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Palestine's Voice
by Seth Sandronsky
October 20, 2004

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Review of From Oslo to Iraq and the Road Map: Essays by Edward W. Said. (Pantheon Books, 2004)

An important intellectual, the late Edward W. Said taught many people around the world how to better grasp complex truths about life in the Middle East.

He did that by being a strong voice for the Palestinian people. Said was a prolific author (his classic book Orientalism is a must-read for those studying the Middle East) who also taught English and comparative literature at Columbia University. His posthumously published From Oslo to Iraq and the Road Map: Essays collects 46 of his last political works, written between December 2000 and July 2003. The articles, many of which first ran in Arabic papers, take readers from the U.S.-brokered 1993 Oslo peace accord between Israel and Palestine through the U.S.-led invasion of Iraq in 2003.

Among other things, Said clearly forecast how Oslo would not improve the lives of the Palestinians who suffered under Israeli occupation and who still endure daily attacks, checkpoints, roadblocks and searches by Israeli forces, supported by the U.S. government with its “two party monopoly.”

Against that backdrop, many Palestinians living in occupied Gaza and the West Bank get by on $2.00 a day, part of an impoverished mass of nearly three billion people worldwide. The NY Times reported that in early 2002 the jobless rate in Gaza and the West Bank was 40 percent versus nine percent in Israel.

Both President George W. Bush and Sen. John Kerry back Israel’s apartheid wall in the Palestinian West Bank, which, when completed, will separate an estimated 300,000 Palestinians from the land they farm. Consequently, these agricultural laborers will be forced into the wages system. In occupied Palestine, then, one sees this basic trend of the capitalist economy, underway for centuries.

Said analyzes the propaganda of the Israeli lobby and America’s corporate media. Both misinform Americans about Palestinians. Meanwhile, Americans’ taxes fund Israel’s aggression against a people who have no military nor state.

Accordingly, Said was at his best when detailing the hidden lives of the Palestinians. “The average American,” he wrote, “hasn’t the slightest inkling that there is a narrative of Palestinian suffering and dispossession at least as old as Israel itself.” The absence of this view in mainstream U.S. society reveals its importance.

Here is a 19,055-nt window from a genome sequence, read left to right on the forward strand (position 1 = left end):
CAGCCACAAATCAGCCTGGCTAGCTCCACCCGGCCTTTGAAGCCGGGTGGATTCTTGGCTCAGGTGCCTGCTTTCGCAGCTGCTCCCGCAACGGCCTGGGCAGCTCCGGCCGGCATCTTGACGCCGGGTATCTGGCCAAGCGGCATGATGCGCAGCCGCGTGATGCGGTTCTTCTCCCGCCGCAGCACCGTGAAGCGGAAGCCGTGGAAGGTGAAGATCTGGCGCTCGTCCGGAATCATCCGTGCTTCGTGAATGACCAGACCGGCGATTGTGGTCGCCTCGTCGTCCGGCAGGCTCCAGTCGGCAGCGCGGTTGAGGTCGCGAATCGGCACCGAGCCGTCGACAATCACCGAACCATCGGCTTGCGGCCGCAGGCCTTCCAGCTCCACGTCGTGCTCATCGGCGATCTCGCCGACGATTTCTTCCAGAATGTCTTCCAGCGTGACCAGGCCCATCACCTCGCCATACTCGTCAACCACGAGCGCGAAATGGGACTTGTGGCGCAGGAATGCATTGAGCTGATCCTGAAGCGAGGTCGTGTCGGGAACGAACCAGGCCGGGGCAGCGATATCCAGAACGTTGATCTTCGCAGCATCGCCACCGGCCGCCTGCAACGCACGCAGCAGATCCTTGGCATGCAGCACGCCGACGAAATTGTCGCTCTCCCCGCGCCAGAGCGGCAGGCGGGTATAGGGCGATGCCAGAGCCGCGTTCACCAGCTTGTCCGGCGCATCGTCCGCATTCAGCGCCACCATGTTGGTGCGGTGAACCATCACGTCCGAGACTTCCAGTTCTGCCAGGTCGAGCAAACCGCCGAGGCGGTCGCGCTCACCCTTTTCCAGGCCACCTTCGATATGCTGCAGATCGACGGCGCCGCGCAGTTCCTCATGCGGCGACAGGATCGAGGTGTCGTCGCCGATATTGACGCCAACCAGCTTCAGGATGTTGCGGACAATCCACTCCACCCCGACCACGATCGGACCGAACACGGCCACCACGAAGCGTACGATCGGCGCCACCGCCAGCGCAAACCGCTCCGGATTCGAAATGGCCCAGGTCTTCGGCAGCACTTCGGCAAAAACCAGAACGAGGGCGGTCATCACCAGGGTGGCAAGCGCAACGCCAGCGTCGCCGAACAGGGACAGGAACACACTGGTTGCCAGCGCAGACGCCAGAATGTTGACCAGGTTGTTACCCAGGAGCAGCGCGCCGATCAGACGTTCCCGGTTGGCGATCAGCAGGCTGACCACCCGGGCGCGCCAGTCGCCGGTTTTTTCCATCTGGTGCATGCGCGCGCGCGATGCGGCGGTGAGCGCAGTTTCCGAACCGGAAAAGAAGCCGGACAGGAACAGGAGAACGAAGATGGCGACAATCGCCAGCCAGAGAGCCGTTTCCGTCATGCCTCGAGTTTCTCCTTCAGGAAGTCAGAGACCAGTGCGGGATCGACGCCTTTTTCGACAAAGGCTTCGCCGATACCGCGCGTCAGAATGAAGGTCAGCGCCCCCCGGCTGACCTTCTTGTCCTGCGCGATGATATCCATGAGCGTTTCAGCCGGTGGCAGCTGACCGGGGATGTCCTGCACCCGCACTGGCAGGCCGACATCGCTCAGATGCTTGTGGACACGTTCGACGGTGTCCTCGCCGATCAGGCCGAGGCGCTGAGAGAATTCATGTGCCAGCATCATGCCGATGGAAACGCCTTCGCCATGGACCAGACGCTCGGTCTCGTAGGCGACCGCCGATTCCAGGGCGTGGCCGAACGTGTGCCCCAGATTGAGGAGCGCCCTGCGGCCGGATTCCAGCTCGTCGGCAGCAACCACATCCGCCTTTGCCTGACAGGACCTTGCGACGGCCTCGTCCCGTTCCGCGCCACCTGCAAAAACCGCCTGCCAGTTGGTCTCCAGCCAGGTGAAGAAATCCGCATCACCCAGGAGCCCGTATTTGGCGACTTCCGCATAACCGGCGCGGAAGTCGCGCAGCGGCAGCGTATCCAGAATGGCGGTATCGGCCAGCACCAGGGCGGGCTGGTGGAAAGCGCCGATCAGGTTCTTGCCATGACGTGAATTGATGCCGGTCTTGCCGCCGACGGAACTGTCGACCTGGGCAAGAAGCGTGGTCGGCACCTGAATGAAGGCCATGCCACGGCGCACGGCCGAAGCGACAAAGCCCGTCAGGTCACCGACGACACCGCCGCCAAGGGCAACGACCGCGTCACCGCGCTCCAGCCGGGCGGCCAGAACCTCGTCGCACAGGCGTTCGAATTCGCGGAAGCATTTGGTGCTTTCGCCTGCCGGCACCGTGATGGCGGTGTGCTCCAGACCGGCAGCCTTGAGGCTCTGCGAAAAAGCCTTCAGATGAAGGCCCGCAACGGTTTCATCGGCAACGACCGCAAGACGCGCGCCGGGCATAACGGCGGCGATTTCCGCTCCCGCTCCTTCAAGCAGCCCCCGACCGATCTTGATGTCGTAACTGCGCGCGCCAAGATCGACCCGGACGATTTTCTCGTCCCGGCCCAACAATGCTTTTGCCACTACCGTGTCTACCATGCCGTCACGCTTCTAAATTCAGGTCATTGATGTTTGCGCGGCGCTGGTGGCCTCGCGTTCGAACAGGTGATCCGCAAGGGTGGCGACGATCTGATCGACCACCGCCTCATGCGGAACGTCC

A talented pianist, Said was not anti-Jewish. This slur is usually used by politicians and pundits against those who criticize Israel. In fact, Said was a secular humanist—one who believes in people’s ability to use reason to create a better world. He rejected all forms of religious extremism—Christian, Islamic and Jewish.

In addition, Said faulted Yasser Arafat, the Palestinian president, for cooperating with the U.S.-backed Israeli military occupation of Palestine. He wrote of Arafat: “The illusion that he is Palestine and Palestine him stubbornly persists.”

For Said, the illusion of Arafat as Palestine is a cover for the American and Israeli governments’ attempts to steal Palestinian land. To me, this treatment of native people by those with a basic monopoly on the weapons of advanced warfare sounds a bit like our own history in the United States.

Indeed, I wish that Said had used his essays to flesh out similarities between America and Israel. Both countries were born from the power of British capitalist imperialism. Each became a settler state with an ideology of herrenvolk, or master race. In the United States, white supremacy was very popular and justified black slavery, and it united white lower and upper classes in an alliance of territorial expansion based on the killing of American Indians. The same basic pattern of barbaric violence toward Palestinians marked the 1948 creation of Israel and its expansion.

Said was generous in his praise for individuals who waged peace such as Dr. Mustafa Barghuti of the Palestinian National Initiative. Others include the Israeli reservists who refused to serve in occupied Palestine. Said also honored Rachel Corrie, an American with the peaceful International Solidarity Movement who was slain by an Israeli soldier driving a bulldozer (made by the Caterpillar Corp.) while trying to prevent the destruction of a Palestinian house in Rafah.

Having visited South Africa twice, Said was notably impressed by how the African National Congress (ANC) engaged and worked together with white South Africans who also opposed racial apartheid. Palestinians should heed the ANC model of political liberation, Said wrote.

U.S.-backed Israeli assaults on Palestinians have increased since the 9/11 attacks. I agree with Said that the U.S. war in Iraq has further destabilized the Middle East and is really about corporate America controlling Middle Eastern oil. Politically, this is a non-issue for the Democratic and Republican parties during the 2004 presidential campaign.

Ultimately, Israelis and Palestinians must learn to live with each other in equality, Said wrote. In his words, “what we need is a vision that can lift the much-abused spirit beyond the sordid present, something that will not fail when presented unwaveringly as what people need to aspire to.” Exactly.

Said passed away in September 2003. He is buried in Lebanon.

Seth Sandronsky is a member of Peace Action and co-editor with Because People Matter, Sacramento’s progressive paper. He can be reached at:

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